Discovery of the Murray

The Brisbane Courier

22 April 1924

Some time ago, Dr. Cumbrae Stewart, in an article in the "Courier" on the exploration of Hamilton Hume, called attention to the fact that it will be a hundred years in November since Hume had discovered the Murray River, on his overland journey from Lake George, in New South Wales, and, incidentally, he expressed the hope that the centenary would not be overlooked in Victoria.

In an article in the Melbourne "Argus," on Saturday some interesting details are given of the exploration on the Victorian side of the border, or the Tort Phillip side, as it was known a century ago.

The article states that the Murray was discovered on November 17, 1824.

Hume and his party crossed it near the site of the Hume reservoir.

Hume called the river, "The Hume" after his father, but it was rechristened "The Murray" some years later by Charles Sturt, when he rowed into it from the Murrumbidgee, not knowing that his new river was identical with "The Hume."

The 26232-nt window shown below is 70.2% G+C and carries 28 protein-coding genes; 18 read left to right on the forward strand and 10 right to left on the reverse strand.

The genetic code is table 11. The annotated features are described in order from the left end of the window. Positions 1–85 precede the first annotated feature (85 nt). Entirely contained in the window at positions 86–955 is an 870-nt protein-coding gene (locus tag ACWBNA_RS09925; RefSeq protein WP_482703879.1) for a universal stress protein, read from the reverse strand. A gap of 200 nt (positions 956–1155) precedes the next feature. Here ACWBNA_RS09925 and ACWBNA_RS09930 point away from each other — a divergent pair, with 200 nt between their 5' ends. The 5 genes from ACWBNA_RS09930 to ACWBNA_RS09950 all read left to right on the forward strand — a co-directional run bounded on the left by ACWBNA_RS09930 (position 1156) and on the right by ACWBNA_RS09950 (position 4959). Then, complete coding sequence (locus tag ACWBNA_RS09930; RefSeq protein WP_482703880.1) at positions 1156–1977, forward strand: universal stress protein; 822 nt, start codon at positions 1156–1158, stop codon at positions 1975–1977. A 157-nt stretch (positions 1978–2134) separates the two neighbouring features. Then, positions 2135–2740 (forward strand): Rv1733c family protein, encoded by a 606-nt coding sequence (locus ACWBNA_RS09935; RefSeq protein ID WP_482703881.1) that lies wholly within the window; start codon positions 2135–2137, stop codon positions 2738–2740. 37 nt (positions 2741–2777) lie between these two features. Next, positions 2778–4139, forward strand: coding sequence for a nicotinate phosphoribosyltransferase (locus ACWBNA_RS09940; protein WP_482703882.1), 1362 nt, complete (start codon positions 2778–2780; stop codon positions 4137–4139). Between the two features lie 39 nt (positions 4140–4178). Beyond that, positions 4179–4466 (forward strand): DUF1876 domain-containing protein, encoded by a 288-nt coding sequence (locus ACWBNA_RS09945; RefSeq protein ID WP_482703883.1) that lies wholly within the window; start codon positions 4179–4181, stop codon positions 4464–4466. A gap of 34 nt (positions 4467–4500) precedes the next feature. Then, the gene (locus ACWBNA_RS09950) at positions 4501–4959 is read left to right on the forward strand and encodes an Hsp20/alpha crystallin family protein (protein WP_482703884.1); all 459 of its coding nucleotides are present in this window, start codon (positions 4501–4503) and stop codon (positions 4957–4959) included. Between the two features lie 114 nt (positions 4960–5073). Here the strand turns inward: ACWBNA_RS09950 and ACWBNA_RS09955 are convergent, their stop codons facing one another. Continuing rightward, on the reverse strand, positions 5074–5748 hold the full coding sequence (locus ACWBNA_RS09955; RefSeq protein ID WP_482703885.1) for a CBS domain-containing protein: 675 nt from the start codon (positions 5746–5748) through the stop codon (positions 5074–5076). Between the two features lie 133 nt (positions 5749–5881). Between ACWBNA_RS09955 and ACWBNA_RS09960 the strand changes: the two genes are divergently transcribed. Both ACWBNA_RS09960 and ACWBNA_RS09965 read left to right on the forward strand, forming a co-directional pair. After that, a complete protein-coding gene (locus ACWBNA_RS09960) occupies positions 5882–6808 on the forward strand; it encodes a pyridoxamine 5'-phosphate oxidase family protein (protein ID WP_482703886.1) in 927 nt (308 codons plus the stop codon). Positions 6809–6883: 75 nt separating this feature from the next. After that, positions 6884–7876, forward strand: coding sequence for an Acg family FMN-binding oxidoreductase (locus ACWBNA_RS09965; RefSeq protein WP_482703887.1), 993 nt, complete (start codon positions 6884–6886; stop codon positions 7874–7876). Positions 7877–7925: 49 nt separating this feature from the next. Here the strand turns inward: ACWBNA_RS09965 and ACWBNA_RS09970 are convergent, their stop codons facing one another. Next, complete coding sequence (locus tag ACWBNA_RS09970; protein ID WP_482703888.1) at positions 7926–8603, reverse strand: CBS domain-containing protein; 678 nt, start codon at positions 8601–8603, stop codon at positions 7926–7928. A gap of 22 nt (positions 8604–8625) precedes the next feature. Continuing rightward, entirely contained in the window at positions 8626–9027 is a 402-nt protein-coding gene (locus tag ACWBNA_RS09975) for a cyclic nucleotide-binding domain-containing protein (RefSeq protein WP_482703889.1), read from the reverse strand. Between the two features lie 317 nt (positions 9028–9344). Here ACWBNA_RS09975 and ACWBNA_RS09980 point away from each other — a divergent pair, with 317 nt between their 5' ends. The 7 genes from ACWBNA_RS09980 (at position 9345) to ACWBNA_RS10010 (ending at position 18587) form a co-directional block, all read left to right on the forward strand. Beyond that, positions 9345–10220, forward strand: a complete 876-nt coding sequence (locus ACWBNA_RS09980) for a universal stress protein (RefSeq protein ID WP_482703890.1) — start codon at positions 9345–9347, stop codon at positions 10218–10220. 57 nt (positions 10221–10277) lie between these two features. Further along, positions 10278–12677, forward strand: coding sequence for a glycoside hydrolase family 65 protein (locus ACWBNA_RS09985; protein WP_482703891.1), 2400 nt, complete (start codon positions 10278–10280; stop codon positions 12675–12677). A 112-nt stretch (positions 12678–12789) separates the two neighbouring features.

The "Argus" adds: "The centenary celebrations on November 17 will commence a Albury, and will last 10 days.

The chairman of the National Parks Committee (Sir James Barrett) says that the committee proposes to co-operate with the Education Department in making these worthy of the occasion.

It is proposed, among other things, to erect cairns at the more important points along the route taken by the expedition and also to arrange for a procession of motor car, from Albury to Lara.

There would be halts at suitable places where the story of the memorable expedition would be described and illustrated."